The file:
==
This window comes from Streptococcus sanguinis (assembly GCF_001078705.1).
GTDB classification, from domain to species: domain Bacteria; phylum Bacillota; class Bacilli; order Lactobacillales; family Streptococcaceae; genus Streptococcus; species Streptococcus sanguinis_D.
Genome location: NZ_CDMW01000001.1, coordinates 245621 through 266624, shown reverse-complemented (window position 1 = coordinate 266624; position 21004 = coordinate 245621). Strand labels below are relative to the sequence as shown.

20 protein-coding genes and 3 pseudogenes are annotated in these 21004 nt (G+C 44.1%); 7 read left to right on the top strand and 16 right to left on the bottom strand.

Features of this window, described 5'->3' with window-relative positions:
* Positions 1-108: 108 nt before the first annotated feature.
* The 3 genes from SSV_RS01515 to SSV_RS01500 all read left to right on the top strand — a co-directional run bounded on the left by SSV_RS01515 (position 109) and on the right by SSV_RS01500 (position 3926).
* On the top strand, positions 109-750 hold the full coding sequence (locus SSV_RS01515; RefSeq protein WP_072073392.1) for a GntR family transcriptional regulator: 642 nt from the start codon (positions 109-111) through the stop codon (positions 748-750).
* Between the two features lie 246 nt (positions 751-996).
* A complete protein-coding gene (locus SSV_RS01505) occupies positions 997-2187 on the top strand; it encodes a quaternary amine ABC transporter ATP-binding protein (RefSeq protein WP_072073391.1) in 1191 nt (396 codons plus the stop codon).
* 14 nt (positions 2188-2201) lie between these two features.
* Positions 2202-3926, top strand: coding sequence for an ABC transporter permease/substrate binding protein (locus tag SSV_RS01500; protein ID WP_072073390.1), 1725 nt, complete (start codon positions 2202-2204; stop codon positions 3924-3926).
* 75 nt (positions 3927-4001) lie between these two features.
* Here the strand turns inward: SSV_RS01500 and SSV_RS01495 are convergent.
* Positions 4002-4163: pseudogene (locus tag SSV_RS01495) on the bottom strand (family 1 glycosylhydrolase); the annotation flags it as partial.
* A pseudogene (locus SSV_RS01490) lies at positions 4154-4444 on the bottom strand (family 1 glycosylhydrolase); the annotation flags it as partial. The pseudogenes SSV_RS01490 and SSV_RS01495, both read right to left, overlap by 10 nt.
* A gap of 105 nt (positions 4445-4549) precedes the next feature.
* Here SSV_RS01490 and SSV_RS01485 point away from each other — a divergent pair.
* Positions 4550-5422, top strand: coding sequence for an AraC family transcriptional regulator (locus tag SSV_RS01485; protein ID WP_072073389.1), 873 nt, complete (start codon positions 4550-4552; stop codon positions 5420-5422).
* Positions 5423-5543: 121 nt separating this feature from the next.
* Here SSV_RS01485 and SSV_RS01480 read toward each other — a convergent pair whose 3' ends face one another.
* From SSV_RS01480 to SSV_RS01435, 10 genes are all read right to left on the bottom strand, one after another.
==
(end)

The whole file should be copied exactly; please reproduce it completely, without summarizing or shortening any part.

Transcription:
This window comes from Streptococcus sanguinis (assembly GCF_001078705.1).
GTDB classification, from domain to species: domain Bacteria; phylum Bacillota; class Bacilli; order Lactobacillales; family Streptococcaceae; genus Streptococcus; species Streptococcus sanguinis_D.
Genome location: NZ_CDMW01000001.1, coordinates 245621 through 266624, shown reverse-complemented (window position 1 = coordinate 266624; position 21004 = coordinate 245621). Strand labels below are relative to the sequence as shown.

20 protein-coding genes and 3 pseudogenes are annotated in these 21004 nt (G+C 44.1%); 7 read left to right on the top strand and 16 right to left on the bottom strand.

Features of this window, described 5'->3' with window-relative positions:
* Positions 1-108: 108 nt before the first annotated feature.
* The 3 genes from SSV_RS01515 to SSV_RS01500 all read left to right on the top strand — a co-directional run bounded on the left by SSV_RS01515 (position 109) and on the right by SSV_RS01500 (position 3926).
* On the top strand, positions 109-750 hold the full coding sequence (locus SSV_RS01515; RefSeq protein WP_072073392.1) for a GntR family transcriptional regulator: 642 nt from the start codon (positions 109-111) through the stop codon (positions 748-750).
* Between the two features lie 246 nt (positions 751-996).
* A complete protein-coding gene (locus SSV_RS01505) occupies positions 997-2187 on the top strand; it encodes a quaternary amine ABC transporter ATP-binding protein (RefSeq protein WP_072073391.1) in 1191 nt (396 codons plus the stop codon).
* 14 nt (positions 2188-2201) lie between these two features.
* Positions 2202-3926, top strand: coding sequence for an ABC transporter permease/substrate binding protein (locus tag SSV_RS01500; protein ID WP_072073390.1), 1725 nt, complete (start codon positions 2202-2204; stop codon positions 3924-3926).
* 75 nt (positions 3927-4001) lie between these two features.
* Here the strand turns inward: SSV_RS01500 and SSV_RS01495 are convergent.
* Positions 4002-4163: pseudogene (locus tag SSV_RS01495) on the bottom strand (family 1 glycosylhydrolase); the annotation flags it as partial.
* A pseudogene (locus SSV_RS01490) lies at positions 4154-4444 on the bottom strand (family 1 glycosylhydrolase); the annotation flags it as partial. The pseudogenes SSV_RS01490 and SSV_RS01495, both read right to left, overlap by 10 nt.
* A gap of 105 nt (positions 4445-4549) precedes the next feature.
* Here SSV_RS01490 and SSV_RS01485 point away from each other — a divergent pair.
* Positions 4550-5422, top strand: coding sequence for an AraC family transcriptional regulator (locus tag SSV_RS01485; protein ID WP_072073389.1), 873 nt, complete (start codon positions 4550-4552; stop codon positions 5420-5422).
* Positions 5423-5543: 121 nt separating this feature from the next.
* Here SSV_RS01485 and SSV_RS01480 read toward each other — a convergent pair whose 3' ends face one another.
* From SSV_RS01480 to SSV_RS01435, 10 genes are all read right to left on the bottom strand, one after another.